Ear Mites in Dogs: What They Are and How to Get Rid of Them

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This article explains what ear mites in dogs are, what causes them and how you can get rid of them.

One of the most difficult challenges as a dog owner is figuring out why your dog may be feeling unwell especially when it comes to a condition like ear mites. 

Fortunately, there are several ways to combat ear mites in dogs. This article explains more about what ear mites are and how you can treat them.

What are ear mites?

Scientifically known as Otodectes cynotis, ear mites are eight-legged parasites which feed on the wax and oil in your dog’s ears. They aren’t easily visible to the human eye, and they live on the surface of your dog’s skin.  

However, if your dog has ear mites they can be contagious and move very quickly. 

Ear mites are more common in puppies, strays and senior dogs, but they can affect dogs of any age and lead to irritation, discomfort and, if left untreated, ear and skin infections. Irritation can lead dogs to scratch, causing damage to their skin and ears. 

How do dogs get ear mites?

Common causes of infection include: 

  • Dogs sleeping or playing together: Few things are cuter than seeing dogs cuddle with each other, but close contact provides an easy way for ear mites to travel from dog to dog. 
  • Contact with infected objects: Shared grooming equipment, brushes and even cages can also serve as a source for infection. 
  • Being outdoors: Coming into contact with stray cats or infected wildlife may lead to an ear mite infection. 
  • Owning a cat: Cats more commonly harbour ear mites than dogs and can easily transfer them through close contact or contaminated objects. This is especially a concern for cats which spend time outdoors.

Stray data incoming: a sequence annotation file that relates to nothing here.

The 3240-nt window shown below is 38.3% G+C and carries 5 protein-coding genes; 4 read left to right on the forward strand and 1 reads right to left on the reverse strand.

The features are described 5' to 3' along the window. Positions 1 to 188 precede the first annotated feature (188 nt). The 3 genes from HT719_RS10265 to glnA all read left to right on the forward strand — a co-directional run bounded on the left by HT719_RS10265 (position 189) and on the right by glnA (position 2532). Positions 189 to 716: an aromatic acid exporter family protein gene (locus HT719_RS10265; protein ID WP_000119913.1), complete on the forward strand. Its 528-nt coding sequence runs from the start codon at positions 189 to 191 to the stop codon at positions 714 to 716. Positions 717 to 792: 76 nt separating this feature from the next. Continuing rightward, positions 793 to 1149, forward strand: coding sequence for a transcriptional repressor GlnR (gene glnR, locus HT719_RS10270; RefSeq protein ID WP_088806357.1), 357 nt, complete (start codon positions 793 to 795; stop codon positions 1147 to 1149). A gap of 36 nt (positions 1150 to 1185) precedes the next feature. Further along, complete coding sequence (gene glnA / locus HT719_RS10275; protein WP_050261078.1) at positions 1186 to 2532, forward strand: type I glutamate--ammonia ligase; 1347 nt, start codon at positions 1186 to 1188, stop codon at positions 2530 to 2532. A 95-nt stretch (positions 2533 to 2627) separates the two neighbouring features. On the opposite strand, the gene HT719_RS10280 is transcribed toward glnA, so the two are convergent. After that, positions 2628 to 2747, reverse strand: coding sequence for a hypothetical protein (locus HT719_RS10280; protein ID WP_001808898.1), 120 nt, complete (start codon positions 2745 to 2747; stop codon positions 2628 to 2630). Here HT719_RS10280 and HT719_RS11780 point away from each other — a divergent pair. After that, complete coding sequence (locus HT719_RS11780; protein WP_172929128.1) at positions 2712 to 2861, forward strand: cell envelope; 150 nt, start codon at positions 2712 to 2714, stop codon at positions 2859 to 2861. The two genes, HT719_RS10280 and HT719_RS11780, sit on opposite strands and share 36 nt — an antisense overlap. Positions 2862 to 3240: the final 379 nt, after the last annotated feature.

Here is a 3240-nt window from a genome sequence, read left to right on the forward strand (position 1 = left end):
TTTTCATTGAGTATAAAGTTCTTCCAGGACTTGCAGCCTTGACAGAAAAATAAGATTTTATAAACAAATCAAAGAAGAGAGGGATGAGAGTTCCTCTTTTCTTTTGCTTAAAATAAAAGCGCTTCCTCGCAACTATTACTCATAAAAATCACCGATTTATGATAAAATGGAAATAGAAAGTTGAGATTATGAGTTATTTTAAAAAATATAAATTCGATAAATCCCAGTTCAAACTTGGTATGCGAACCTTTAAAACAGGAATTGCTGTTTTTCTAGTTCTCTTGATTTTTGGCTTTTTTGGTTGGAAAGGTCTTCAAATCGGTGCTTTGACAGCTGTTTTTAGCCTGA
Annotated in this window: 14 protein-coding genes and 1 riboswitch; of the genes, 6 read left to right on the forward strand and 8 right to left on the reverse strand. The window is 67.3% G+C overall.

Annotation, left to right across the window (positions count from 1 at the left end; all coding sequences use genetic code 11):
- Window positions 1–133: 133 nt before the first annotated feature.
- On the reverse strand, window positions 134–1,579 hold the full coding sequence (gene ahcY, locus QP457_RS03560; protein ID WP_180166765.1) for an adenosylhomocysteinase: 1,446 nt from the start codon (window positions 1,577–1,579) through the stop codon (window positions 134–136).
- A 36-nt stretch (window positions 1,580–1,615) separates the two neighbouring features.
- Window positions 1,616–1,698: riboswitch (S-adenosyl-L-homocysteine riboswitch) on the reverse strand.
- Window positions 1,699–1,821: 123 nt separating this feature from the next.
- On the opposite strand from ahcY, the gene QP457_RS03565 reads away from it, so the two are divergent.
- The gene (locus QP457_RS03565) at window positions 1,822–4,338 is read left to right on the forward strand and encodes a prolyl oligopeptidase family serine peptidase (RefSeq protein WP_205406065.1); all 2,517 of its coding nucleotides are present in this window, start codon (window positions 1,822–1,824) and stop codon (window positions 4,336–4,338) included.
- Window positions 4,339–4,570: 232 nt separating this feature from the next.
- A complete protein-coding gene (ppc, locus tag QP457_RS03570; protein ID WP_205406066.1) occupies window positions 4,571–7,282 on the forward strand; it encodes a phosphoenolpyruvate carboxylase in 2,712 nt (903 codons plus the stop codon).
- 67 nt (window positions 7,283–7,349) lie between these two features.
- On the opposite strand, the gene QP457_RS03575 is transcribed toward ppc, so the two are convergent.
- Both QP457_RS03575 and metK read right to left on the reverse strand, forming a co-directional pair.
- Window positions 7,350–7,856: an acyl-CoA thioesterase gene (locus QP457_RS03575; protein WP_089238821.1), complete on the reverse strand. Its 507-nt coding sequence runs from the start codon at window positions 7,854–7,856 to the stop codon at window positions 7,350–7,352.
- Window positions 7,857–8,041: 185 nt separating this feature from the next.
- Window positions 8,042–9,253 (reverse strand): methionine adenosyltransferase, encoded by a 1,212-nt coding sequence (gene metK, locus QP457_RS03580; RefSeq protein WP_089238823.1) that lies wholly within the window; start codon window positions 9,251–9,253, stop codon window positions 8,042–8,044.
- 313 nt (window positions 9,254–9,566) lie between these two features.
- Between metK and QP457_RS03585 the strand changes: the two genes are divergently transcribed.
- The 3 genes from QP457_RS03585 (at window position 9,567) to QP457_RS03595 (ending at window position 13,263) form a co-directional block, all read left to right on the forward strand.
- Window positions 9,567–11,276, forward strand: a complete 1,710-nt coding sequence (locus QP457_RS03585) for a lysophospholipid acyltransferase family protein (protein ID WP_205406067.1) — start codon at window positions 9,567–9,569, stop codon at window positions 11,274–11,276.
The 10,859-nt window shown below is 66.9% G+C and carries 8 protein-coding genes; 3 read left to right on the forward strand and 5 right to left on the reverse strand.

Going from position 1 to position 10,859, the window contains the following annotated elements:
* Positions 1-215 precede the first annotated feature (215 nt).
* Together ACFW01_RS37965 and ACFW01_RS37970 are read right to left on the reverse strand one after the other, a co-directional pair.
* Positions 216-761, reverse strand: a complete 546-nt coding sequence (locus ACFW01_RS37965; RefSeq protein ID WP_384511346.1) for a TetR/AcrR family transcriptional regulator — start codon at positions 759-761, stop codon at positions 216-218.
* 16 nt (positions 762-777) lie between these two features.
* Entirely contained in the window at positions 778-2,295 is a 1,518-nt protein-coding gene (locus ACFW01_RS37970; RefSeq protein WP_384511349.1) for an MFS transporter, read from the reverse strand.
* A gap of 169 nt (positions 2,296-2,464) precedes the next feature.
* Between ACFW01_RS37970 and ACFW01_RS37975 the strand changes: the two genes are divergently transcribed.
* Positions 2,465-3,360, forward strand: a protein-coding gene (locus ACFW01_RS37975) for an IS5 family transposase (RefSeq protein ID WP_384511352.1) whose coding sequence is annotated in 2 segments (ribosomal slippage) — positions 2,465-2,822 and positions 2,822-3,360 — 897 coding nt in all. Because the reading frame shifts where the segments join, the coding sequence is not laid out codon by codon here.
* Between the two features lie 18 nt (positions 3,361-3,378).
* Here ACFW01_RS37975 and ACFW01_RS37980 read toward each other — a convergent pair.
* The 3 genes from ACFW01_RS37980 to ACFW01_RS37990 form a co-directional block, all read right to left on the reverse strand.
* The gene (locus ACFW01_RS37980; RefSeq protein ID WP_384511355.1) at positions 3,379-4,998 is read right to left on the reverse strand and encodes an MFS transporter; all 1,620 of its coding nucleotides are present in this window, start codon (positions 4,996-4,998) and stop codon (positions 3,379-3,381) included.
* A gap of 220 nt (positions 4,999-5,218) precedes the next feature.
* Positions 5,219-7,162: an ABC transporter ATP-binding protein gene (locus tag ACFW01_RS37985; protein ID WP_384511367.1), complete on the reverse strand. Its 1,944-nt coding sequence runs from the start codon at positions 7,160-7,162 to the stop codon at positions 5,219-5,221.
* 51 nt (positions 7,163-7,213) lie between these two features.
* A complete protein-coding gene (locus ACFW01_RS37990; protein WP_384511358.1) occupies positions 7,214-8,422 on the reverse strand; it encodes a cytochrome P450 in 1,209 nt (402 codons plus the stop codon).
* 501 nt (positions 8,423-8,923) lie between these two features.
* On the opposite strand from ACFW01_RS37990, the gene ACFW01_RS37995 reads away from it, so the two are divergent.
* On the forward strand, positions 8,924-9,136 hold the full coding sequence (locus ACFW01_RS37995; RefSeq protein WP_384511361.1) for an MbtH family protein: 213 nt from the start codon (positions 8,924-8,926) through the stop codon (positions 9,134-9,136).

How can I tell if my dog has ear mites?

Ear mites are microscopic and often hide in ear discharge, so it is unlikely you will ever see them with the naked eye. However, because dogs infected with ear mites commonly have ear infections as well, you may notice your dog displaying one or more signs, including: 

  • Dark brown discharge 
  • Strong ear odour 
  • Redness or swelling 
  • Intense head shaking or scratching at the ear 
  • Cuts or hair loss above the eyes or on the top of their head 

 In rare cases, ear mites can be found around the tail. 

How can I get rid of ear mites in my dog?

First make an appointment with your vet clinic to find out whether your dog has ear mites.  
Putting off a visit to the vet could result in potential complications for your dog such as: 

  • Scarring and thickening of the skin lining of the ear 
  • Increased ear folds 
  • Ear hematoma, in which the ear flap fills with blood 
  • Long-term hearing loss and  
  • Loss of balance 

Ear mites often trigger a secondary infection in the ear canal and if your dog has ear mites your veterinarian will focus on eliminating the mites and treating the infection by: 

  • Thoroughly cleaning and flushing the ears 
  • Applying ear medication to treat the secondary ear infection, typically in the form of medicated drops that need to be applied daily at home, or a one-time dose applied in the clinic which lasts 30 days 
  • Prescribing a monthly topical product to the skin to kill the ear mites 
  • Advising you to clean your dog’s bedding, cages and brushes to eradicate any ear mites still in your home 
  • Reminding you to treat your other pets too; ear mites are highly contagious, so if your dog has them, your other pets may have them, too. 

How can I prevent ear mites in my dog?

To help prevent future ear mite infections it is recommended to follow these steps 

  • Check your dog’s ears on a bi-weekly basis for redness, irritation and other signs of ear mites 
  • Regularly wash all bedding and soft fabrics your dog frequently comes into contact with 
  • If your dog is regularly groomed, check with your groomer to make sure they are disinfecting and maintaining their equipment.  
  • Finally, follow any additional at-home steps your vet clinic may give you for treating and preventing these parasites. 

Ear mites are an annoyance for both dogs and their owners, but early treatment will help prevent further damage to their ears and their overall health. 

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